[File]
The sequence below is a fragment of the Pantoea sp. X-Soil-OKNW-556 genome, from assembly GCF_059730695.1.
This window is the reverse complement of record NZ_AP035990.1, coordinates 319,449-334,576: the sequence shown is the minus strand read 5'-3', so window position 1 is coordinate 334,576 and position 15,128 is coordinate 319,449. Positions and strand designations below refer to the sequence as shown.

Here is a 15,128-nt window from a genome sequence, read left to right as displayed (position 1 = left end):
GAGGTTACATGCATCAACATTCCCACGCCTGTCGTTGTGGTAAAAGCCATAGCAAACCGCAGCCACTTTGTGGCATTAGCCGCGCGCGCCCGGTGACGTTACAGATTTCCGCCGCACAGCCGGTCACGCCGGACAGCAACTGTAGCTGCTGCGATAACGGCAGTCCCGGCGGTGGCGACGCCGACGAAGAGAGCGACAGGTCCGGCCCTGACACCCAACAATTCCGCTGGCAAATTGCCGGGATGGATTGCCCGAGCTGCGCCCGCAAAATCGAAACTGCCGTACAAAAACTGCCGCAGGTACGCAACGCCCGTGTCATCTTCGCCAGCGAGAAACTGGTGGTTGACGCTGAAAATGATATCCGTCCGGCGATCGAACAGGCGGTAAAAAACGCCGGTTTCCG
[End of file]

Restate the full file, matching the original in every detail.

The sequence below is a fragment of the Pantoea sp. X-Soil-OKNW-556 genome, from assembly GCF_059730695.1.
This window is the reverse complement of record NZ_AP035990.1, coordinates 319,449-334,576: the sequence shown is the minus strand read 5'-3', so window position 1 is coordinate 334,576 and position 15,128 is coordinate 319,449. Positions and strand designations below refer to the sequence as shown.

Here is a 15,128-nt window from a genome sequence, read left to right as displayed (position 1 = left end):
GAGGTTACATGCATCAACATTCCCACGCCTGTCGTTGTGGTAAAAGCCATAGCAAACCGCAGCCACTTTGTGGCATTAGCCGCGCGCGCCCGGTGACGTTACAGATTTCCGCCGCACAGCCGGTCACGCCGGACAGCAACTGTAGCTGCTGCGATAACGGCAGTCCCGGCGGTGGCGACGCCGACGAAGAGAGCGACAGGTCCGGCCCTGACACCCAACAATTCCGCTGGCAAATTGCCGGGATGGATTGCCCGAGCTGCGCCCGCAAAATCGAAACTGCCGTACAAAAACTGCCGCAGGTACGCAACGCCCGTGTCATCTTCGCCAGCGAGAAACTGGTGGTTGACGCTGAAAATGATATCCGTCCGGCGATCGAACAGGCGGTAAAAAACGCCGGTTTCCG